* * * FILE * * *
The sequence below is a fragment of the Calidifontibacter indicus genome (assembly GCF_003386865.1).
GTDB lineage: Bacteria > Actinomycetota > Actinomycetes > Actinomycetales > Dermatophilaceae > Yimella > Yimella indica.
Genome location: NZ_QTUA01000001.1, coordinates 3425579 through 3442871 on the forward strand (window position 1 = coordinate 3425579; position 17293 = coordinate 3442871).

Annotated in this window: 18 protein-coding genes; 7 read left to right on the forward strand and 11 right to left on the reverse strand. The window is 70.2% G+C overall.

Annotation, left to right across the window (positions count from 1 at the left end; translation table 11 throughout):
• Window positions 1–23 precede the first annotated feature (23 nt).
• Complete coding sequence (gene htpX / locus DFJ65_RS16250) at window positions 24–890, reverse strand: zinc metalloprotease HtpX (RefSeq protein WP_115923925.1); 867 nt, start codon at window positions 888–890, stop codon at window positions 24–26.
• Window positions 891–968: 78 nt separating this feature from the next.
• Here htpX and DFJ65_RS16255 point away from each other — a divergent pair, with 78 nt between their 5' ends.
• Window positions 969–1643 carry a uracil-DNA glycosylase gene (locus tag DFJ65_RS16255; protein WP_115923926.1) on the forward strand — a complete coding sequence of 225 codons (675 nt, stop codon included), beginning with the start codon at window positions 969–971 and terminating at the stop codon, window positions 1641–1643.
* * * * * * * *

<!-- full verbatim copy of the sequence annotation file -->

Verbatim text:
The sequence below is a fragment of the Calidifontibacter indicus genome (assembly GCF_003386865.1).
GTDB lineage: Bacteria > Actinomycetota > Actinomycetes > Actinomycetales > Dermatophilaceae > Yimella > Yimella indica.
Genome location: NZ_QTUA01000001.1, coordinates 3425579 through 3442871 on the forward strand (window position 1 = coordinate 3425579; position 17293 = coordinate 3442871).

Annotated in this window: 18 protein-coding genes; 7 read left to right on the forward strand and 11 right to left on the reverse strand. The window is 70.2% G+C overall.

Annotation, left to right across the window (positions count from 1 at the left end; translation table 11 throughout):
• Window positions 1–23 precede the first annotated feature (23 nt).
• Complete coding sequence (gene htpX / locus DFJ65_RS16250) at window positions 24–890, reverse strand: zinc metalloprotease HtpX (RefSeq protein WP_115923925.1); 867 nt, start codon at window positions 888–890, stop codon at window positions 24–26.
• Window positions 891–968: 78 nt separating this feature from the next.
• Here htpX and DFJ65_RS16255 point away from each other — a divergent pair, with 78 nt between their 5' ends.
• Window positions 969–1643 carry a uracil-DNA glycosylase gene (locus tag DFJ65_RS16255; protein WP_115923926.1) on the forward strand — a complete coding sequence of 225 codons (675 nt, stop codon included), beginning with the start codon at window positions 969–971 and terminating at the stop codon, window positions 1641–1643.